As a result, there is a flywheel effect on a thermal circulation, which means that cold nights and warm days are balanced. The downside is that the building process can be time-consuming as it requires a lot of labour.
As an alternative to more traditional building materials, concrete walls are a timeless and cost-efficient option. Modern construction techniques have allowed for the creation of several concrete wall types.
Concrete insulated wall panels are not only functional, but they are also suitable for quick instals and flexible building ideas. This kind of wall has a number of advantages, one of which is that it has excellent thermal efficiency. They may be up to 3.5 metres in height and have a thickness of up to 300 millimetres.
Insulated concrete formwork (ICF)
Fast-to-assemble insulated concrete formwork (ICFs) is a relatively recent development in the field of concrete construction.
As a permanent internal and exterior substrate for walls, floors, and roofs, rigid thermal insulation is often used in these constructions. Interlocking modular sections are dry-stacked and filled with concrete to create the structures. ICFs are of a high-thermal mass and are resistant to air and moisture.
Structural insulated panel system (SIP)
Structural insulated panels (SIP) gained favour over wood-frame wall systems owing to their greater insulation properties and structural robustness. These types of walls provide a cost-effective, environmentally friendly and labour-saving alternative to traditional timber framing.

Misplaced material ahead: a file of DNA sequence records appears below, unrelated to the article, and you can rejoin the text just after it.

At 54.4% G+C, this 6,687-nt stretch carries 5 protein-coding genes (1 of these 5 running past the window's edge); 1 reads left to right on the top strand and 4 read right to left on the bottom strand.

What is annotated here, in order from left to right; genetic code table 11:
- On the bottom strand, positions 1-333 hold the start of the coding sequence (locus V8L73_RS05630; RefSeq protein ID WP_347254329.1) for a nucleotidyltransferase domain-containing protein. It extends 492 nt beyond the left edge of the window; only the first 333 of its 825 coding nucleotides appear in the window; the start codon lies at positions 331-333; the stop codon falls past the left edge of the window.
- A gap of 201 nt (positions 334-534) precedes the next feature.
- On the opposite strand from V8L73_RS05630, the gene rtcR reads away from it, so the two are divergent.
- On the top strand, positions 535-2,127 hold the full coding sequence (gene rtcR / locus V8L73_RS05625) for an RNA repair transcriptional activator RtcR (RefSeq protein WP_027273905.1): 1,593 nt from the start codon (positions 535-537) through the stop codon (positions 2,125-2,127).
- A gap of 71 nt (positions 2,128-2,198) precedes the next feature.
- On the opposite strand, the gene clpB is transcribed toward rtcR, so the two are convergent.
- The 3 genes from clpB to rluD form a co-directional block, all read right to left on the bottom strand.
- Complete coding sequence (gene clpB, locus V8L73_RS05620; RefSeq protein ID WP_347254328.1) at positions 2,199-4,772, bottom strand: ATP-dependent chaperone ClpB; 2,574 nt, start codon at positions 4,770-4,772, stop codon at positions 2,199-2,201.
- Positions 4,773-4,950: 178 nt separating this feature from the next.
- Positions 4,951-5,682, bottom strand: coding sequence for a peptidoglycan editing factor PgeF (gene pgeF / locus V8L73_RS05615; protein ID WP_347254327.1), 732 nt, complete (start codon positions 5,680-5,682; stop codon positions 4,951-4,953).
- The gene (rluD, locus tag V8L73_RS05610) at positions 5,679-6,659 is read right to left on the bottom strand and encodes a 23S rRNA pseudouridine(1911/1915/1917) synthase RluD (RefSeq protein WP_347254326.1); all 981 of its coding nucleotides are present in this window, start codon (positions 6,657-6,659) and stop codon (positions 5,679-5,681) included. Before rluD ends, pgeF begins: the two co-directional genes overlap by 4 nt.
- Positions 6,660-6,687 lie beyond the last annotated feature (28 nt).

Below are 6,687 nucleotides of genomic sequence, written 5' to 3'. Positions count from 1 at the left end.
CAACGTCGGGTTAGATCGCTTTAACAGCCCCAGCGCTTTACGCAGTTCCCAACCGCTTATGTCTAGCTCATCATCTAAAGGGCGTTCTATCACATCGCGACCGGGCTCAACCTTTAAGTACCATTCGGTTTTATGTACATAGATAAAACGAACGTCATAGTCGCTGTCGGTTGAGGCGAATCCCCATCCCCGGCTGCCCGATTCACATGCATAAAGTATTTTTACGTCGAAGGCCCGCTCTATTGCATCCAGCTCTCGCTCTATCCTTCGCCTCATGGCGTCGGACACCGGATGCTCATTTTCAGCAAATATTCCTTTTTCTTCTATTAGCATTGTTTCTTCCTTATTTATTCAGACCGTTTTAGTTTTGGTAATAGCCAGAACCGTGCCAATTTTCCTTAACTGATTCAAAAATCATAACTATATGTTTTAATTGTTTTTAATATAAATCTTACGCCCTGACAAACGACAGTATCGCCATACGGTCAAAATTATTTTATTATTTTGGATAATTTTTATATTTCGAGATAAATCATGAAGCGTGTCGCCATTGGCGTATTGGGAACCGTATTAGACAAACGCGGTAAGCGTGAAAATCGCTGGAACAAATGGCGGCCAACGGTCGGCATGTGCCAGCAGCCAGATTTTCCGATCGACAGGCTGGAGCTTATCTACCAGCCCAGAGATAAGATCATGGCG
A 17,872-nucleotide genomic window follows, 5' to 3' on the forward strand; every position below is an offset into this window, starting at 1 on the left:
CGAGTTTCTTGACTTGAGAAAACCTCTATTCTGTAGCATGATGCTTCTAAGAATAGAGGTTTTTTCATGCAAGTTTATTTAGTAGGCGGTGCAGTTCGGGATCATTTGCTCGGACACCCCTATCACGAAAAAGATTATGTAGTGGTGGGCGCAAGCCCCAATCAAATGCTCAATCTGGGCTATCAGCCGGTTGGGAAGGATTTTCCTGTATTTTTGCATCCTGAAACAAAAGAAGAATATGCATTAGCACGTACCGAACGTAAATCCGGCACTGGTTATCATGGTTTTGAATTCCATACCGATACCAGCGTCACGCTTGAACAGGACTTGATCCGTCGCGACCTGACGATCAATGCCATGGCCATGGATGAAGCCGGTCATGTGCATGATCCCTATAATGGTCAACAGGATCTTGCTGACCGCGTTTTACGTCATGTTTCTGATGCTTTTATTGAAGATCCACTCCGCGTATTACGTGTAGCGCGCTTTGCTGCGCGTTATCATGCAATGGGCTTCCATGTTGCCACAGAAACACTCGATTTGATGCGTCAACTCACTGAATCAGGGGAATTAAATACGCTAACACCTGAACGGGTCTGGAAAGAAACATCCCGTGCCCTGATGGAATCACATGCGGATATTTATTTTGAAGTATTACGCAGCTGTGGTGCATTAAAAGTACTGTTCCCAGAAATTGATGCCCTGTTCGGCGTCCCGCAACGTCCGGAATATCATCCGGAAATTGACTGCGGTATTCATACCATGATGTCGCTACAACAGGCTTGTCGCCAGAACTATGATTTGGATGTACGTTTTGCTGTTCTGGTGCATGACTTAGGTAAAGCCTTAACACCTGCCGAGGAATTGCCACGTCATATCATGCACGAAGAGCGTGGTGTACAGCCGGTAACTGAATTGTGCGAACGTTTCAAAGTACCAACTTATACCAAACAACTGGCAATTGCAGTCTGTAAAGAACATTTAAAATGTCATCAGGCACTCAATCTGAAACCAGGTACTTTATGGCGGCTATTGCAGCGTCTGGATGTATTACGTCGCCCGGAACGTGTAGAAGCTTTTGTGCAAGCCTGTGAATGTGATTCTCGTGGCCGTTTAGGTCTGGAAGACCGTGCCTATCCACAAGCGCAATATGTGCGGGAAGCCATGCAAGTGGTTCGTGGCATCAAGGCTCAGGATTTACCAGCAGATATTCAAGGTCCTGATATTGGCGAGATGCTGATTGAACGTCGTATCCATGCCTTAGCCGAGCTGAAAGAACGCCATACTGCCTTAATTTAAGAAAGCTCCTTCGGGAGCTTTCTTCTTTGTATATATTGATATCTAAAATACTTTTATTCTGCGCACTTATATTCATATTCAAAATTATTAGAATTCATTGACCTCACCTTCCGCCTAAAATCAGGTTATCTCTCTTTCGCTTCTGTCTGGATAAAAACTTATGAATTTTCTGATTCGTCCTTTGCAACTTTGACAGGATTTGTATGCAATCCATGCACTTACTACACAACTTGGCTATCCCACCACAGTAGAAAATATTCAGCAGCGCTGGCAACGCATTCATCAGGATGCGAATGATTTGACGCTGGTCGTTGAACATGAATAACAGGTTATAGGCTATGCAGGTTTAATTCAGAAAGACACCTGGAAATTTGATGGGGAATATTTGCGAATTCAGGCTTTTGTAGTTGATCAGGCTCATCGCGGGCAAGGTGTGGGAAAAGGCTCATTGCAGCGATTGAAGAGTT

Typical SIP panels are 100mm to 250 mm thick rigid foam panels sandwiched between two stiff sheathing materials. SIPs construct straight, structurally sound, airtight, and insulated walls in a single step.
Furthermore, since SIPs are manufactured in a factory, erecting house load-bearing walls using SIP panels is relatively quick compared with traditional masonry wall construction and reduces labour expenses and waste.
The long-term benefits of building using SIPs are lower energy bills and reduced energy consumption and CO2 emissions.
However, SIP wall systems have a number of disadvantages. SIP is less resistant to fire, mould, and decay than traditional masonry walls or ICF. Buildings built with SIP must have adequate ventilation systems which may increase the overall cost of the building. SIP buildings also provide less design versatility than ICF constructions which can readily handle complicated architectural curves and forms.
Timber frame construction
Timber frame construction is one of the oldest types of wall construction. The benefits of this type of construction include excellent thermal and sound insulation.
Buildings built using entirely timber will have walls, floors, and roofs engineered as a single, seamless unit.
Depending on the timber prices it can be a cost-effective and time-saving option to erect a building entirely from timber. However, timber-framed houses are prone to pest infestations, rot and offer poor fire protection.
Timber frames were used to construct many of historic towns and cities in England. The most common thickness for timbers used in a timber-frame partition wall is 100mm x 50mm.
Steel frame construction
Steel framing is a method of building construction that employs a ‘skeleton frame’ of horizontal beams and vertical steel columns arranged to support the walls, floors, and roof of the structure. Exterior panels are attached to the steel frame and then rendered or clad.
Steel frames are often used for modern construction houses or commercial buildings because they last a long time, save time, and don’t need much or any maintenance.
Hopefully, this article has helped you understand the different types of wall construction found in houses and buildings across the United Kingdom.
If you have a building with defects, in particular, pertaining to internal and external walls and require specialist input we offer you can obtain an RICS survey.